- “Unpredictable”: The ways humans navigate through the world is anything but neat and tidy. It’s this unpredictable “messiness” of human experience which makes it impossible to solve deep and complex human problems with formulaic solutions. Formulaic solutions can only bring us so far.
2. Any system/project/community with humans in it is, by association, context-grounded and unpredictable.
- Formulaic solutions don’t work–at least not when we are solving complex human problems. The kind of “ready-made” solutions that lots of people offer to community managers by way of webinars or crash courses or curated facilitation can be great starting points. In fact, we even offer some of those–such things can indeed be helpful when you’re developing a strategy or project plan.
- But cookie-cutter formulaic approaches are not going to give you the nuanced insights you need in order to really understand what people want or need from your community.
3. If we want high levels of community engagement, we must deeply understand our community members. Doing this takes curiosity and patience.
- All of our clients at Aluminati (and even us, too) are invested in creating a community of some kind. Community Builders often have peer-to-peer networks, half-baked (or sometimes fully-finished) solutions, and resources that we want people to engage with. We know that if people were to just engage with each other, than our community could become something wonderful for them.
- Because individuals have so many things competing for their attention, it is nearly impossible to capture their attention and encourage them to actively participate in our communities unless we’ve truly understood what they want and need from us in return.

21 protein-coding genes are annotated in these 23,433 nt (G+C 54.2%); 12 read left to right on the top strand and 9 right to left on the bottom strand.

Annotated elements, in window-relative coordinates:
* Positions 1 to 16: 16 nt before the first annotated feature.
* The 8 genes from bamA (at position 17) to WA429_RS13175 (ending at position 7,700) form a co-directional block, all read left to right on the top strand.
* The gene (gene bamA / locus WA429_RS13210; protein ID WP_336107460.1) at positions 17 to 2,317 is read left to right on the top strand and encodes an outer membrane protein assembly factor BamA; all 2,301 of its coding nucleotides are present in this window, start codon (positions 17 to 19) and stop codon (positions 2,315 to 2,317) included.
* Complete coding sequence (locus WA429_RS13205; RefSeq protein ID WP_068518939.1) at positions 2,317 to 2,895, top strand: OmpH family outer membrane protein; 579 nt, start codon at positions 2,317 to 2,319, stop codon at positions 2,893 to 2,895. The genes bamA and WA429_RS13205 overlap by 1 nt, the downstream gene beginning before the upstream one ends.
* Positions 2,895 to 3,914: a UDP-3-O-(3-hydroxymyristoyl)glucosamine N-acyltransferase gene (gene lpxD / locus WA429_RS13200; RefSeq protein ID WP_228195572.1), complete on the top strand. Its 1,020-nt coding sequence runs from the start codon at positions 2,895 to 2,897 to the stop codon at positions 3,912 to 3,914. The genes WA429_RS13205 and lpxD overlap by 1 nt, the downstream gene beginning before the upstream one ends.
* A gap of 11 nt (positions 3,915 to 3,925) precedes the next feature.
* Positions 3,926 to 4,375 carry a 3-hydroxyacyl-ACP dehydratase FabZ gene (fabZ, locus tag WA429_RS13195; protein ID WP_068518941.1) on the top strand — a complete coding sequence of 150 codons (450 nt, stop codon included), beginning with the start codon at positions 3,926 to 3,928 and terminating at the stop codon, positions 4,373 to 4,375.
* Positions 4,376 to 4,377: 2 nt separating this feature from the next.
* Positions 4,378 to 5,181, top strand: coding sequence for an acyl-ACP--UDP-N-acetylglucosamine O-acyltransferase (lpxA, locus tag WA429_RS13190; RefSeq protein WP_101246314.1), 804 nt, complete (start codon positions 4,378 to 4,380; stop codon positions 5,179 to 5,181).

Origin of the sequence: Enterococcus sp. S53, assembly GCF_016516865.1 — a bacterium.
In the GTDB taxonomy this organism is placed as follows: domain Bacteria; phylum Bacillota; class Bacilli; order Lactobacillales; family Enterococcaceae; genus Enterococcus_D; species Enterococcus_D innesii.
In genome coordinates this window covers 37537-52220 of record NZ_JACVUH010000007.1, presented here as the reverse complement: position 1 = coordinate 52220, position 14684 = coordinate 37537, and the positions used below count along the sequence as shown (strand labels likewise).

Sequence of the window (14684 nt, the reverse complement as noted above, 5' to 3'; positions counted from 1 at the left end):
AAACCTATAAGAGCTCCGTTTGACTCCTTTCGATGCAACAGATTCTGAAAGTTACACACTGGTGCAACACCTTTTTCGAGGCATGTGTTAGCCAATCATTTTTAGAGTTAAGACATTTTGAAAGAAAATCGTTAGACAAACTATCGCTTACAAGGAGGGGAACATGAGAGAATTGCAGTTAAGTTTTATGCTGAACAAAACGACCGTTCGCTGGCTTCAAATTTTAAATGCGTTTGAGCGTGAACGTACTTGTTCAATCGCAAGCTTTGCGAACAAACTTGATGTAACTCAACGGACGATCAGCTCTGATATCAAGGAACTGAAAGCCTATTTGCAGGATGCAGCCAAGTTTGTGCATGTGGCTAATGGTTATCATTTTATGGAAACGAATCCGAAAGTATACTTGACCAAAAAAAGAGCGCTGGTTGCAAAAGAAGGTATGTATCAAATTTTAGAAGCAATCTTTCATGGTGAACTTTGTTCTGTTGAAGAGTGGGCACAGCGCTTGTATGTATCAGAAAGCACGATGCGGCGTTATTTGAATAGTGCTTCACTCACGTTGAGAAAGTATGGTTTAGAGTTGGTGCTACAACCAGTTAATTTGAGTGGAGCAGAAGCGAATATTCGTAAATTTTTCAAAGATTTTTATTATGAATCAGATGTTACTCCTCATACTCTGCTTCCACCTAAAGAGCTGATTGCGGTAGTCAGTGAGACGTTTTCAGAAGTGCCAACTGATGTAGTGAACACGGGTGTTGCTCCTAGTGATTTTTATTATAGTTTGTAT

- This is where curiosity and patience come in. You have to be curious enough to ask questions, observe, and learn about what it’s like to be in the shoes of your various community members. You also have to be patient, because this kind of learning does not happen overnight!
- This model of curiosity and patience is being adopted by companies that are increasingly relying on anthropologists and similarly trained individuals to help them understand complex human experiences.
Using an anthropological lens to understand your community
So, if you’re convinced that you need to gain a better understanding of your community members’ wants and needs, what do you do? It’s precisely at this point where the interpretative lens of anthropology comes in handy.
You might be wondering what on earth anthropology has to do with community. (Maybe you, like many colleagues I’ve encountered over the years, think that anthropologists measure skulls and/or study dead things.) On the contrary, most anthropologists are very much concerned with the living: and we’re focused not just on people but with systems that are dynamic, agile, ever-changing. We’re experts at understanding.
I love the way that Gillian Tett describes the value that anthropology brings to our modern business worlds. In her book “Anthro-Vision: A New Way to See in Business and Life”, Tett writes that “anthropology is an intellectual framework that enables you to see around corners, spot what is hidden in plain sight, gain empathy for others and fresh insight on problems. This framework is needed more than ever now as we grapple with climate change, pandemics, racism, social media run amok, artificial intelligence, financial turmoil, and political conflict.”
Indeed, anthropology offers a way to see and understand that goes far beyond the insights gleaned by techniques like internal brainstorm sessions, or even surveys/questionnaires. Anthropological insights go deep.
Anthro-vision leads to better community design